Cattle were driven through the streets until the mid 19th century. In an article for Household Words in March 1851 Dickens, with characteristic sarcasm, describes the environmental impact of having live cattle markets and slaughterhouses in the city:
"In half a quarter of a mile's length of Whitechapel, at one time, there shall be six hundred newly slaughtered oxen hanging up, and seven hundred sheep but, the more the merrier proof of prosperity. Hard by Snow Hill and Warwick Lane, you shall see the little children, inured to sights of brutality from their birth, trotting along the alleys, mingled with troops of horribly busy pigs, up to their ankles in blood but it makes the young rascals hardy. Into the imperfect sewers of this overgrown city, you shall have the immense mass of corruption, engendered by these practices, lazily thrown out of sight, to rise, in poisonous gases, into your house at night, when your sleeping children will most readily absorb them, and to find its languid way, at last, into the river that you drink."
In Oliver Twist, Dickens describes the scene as Oliver and Bill Sikes travel through the Smithfield live-cattle market on their way to burglarize the Maylie home: "It was market-morning. The ground was covered, nearly ankle-deep, with filth and mire; a thick steam, perpetually rising from the reeking bodies of the cattle, and mingling with the fog, which seemed to rest upon the chimney-tops, hung heavily above. All the pens in the centre of the large area, and as many temporary pens as could be crowded into the vacant space, were filled with sheep; tied up to posts by the gutter side were long lines of beasts and oxen, three or four deep. Countrymen, butchers, drovers, hawkers, boys, thieves, idlers, and vagabonds of every low grade, were mingled together in a mass; the whistling of drovers, the barking dogs, the bellowing and plunging of the oxen, the bleating of sheep, the grunting and squeaking of pigs, the cries of hawkers, the shouts, oaths, and quarrelling on all sides; the ringing of bells and roar of voices, that issued from every public-house; the crowding, pushing, driving, beating, whooping and yelling; the hideous and discordant dim that resounded from every corner of the market; and the unwashed, unshaven, squalid, and dirty figures constantly running to and fro, and bursting in and out of the throng; rendered it a stunning and bewildering scene, which quite confounded the senses."
The Smithfield live-cattle market was finally moved out of the city to slaughterhouses in Islington in 1855.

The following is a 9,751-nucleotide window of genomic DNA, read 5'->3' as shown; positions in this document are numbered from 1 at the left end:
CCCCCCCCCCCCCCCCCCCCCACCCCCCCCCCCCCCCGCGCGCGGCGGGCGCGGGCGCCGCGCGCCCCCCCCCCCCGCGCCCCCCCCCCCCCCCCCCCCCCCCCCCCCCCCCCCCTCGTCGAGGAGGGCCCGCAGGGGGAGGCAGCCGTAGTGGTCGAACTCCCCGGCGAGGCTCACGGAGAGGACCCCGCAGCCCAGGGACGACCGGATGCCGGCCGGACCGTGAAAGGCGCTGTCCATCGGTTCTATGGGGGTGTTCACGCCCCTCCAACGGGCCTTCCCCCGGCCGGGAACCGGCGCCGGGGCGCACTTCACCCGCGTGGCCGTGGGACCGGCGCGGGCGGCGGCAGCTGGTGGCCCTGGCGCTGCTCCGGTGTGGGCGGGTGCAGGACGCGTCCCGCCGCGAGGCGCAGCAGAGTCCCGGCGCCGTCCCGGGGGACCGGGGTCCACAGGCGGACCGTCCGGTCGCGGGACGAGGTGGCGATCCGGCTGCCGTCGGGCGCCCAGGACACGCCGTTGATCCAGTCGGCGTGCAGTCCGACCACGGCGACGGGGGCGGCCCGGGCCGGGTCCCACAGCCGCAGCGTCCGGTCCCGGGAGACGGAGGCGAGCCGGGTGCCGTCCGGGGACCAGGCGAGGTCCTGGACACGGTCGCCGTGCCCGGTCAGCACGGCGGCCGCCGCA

Henry Mayhew estimated that in the 1850s there were 12,000 costermongers (street sellers) making their living in the London streets. These sellers sold fruits, vegetables, flowers, fish, pies, muffins, and a variety of other goods. Generally the costers would go out early in the morning and buy their goods from the London markets such as Billingsgate fish market, Covent Garden, or Borough Market, bartering for the cheapest price with what they called their "stock money". These goods were then pushed through the streets in rented barrows. Mayhew detailed the lives of these street sellers in his London Labour and the London Poor (1851). Read Mayhew's description of Covent Garden Market.The Law
The Metropolitan Police, London's first police force, was created by Home Secretary Sir Robert Peel (hence the name Peelers and, eventually, Bobbies) in 1829 with headquarters in what would become known as Scotland Yard. The old London watch system, in effect since Elizabethan times, was eventually abolished.
The Victorian answer to dealing with the poor and indigent was the New Poor Law, enacted in 1834. Previously it had been the burden of the parishes to take care of the poor. The new law required parishes to band together and create regional workhouses where aid could be applied for. The workhouse was little more than a prison for the poor. Civil liberties were denied, families were separated, and human dignity was destroyed. The true poor often went to great lengths to avoid this relief.
Dickens, because of the childhood trauma caused by his father's imprisonment for debt and his consignment to Warren's Blacking Factory to help support his family, was a true champion to the poor. He repeatedly pointed out the atrocities of the system through his novels.
End of an Era
With the turn of the century and Queen Victoria's death in 1901 the Victorian period came to a close. Many of the ills of the 19th century were remedied through education, technology and social reform... and by the social consciousness raised by the immensely popular novels of Dickens.
Ever wonder why the subjects of all those portraits taken in the early days of photography sport such grim expressions? It had more to do with the limits of the technology than of the somber nature of the subject. Smiles are more spontaneous, and harder to hold naturally for the long exposure times required by the photographic equipment of the day.